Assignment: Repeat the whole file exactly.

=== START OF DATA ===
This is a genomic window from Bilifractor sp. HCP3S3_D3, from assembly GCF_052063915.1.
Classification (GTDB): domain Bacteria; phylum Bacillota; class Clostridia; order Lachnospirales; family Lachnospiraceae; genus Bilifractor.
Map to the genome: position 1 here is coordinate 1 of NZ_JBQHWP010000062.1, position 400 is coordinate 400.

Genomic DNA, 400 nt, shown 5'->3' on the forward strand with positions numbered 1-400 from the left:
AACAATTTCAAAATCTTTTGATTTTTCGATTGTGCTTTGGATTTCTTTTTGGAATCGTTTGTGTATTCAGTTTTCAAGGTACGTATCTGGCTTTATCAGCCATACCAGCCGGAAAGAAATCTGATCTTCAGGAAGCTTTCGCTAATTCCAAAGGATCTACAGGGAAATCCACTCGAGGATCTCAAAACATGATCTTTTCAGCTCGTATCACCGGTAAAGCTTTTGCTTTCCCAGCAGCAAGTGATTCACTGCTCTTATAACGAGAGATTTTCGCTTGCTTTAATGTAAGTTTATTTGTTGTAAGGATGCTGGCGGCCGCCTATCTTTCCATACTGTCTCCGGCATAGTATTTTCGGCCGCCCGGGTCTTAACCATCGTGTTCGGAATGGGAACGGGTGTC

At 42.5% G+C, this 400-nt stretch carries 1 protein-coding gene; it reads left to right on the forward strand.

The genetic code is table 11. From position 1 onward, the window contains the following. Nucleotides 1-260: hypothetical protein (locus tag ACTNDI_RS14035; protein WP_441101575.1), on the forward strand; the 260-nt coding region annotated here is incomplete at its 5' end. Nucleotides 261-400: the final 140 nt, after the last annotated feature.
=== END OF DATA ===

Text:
This is a genomic window from Bilifractor sp. HCP3S3_D3, from assembly GCF_052063915.1.
Classification (GTDB): domain Bacteria; phylum Bacillota; class Clostridia; order Lachnospirales; family Lachnospiraceae; genus Bilifractor.
Map to the genome: position 1 here is coordinate 1 of NZ_JBQHWP010000062.1, position 400 is coordinate 400.

Genomic DNA, 400 nt, shown 5'->3' on the forward strand with positions numbered 1-400 from the left:
AACAATTTCAAAATCTTTTGATTTTTCGATTGTGCTTTGGATTTCTTTTTGGAATCGTTTGTGTATTCAGTTTTCAAGGTACGTATCTGGCTTTATCAGCCATACCAGCCGGAAAGAAATCTGATCTTCAGGAAGCTTTCGCTAATTCCAAAGGATCTACAGGGAAATCCACTCGAGGATCTCAAAACATGATCTTTTCAGCTCGTATCACCGGTAAAGCTTTTGCTTTCCCAGCAGCAAGTGATTCACTGCTCTTATAACGAGAGATTTTCGCTTGCTTTAATGTAAGTTTATTTGTTGTAAGGATGCTGGCGGCCGCCTATCTTTCCATACTGTCTCCGGCATAGTATTTTCGGCCGCCCGGGTCTTAACCATCGTGTTCGGAATGGGAACGGGTGTC

At 42.5% G+C, this 400-nt stretch carries 1 protein-coding gene; it reads left to right on the forward strand.

The genetic code is table 11. From position 1 onward, the window contains the following. Nucleotides 1-260: hypothetical protein (locus tag ACTNDI_RS14035; protein WP_441101575.1), on the forward strand; the 260-nt coding region annotated here is incomplete at its 5' end. Nucleotides 261-400: the final 140 nt, after the last annotated feature.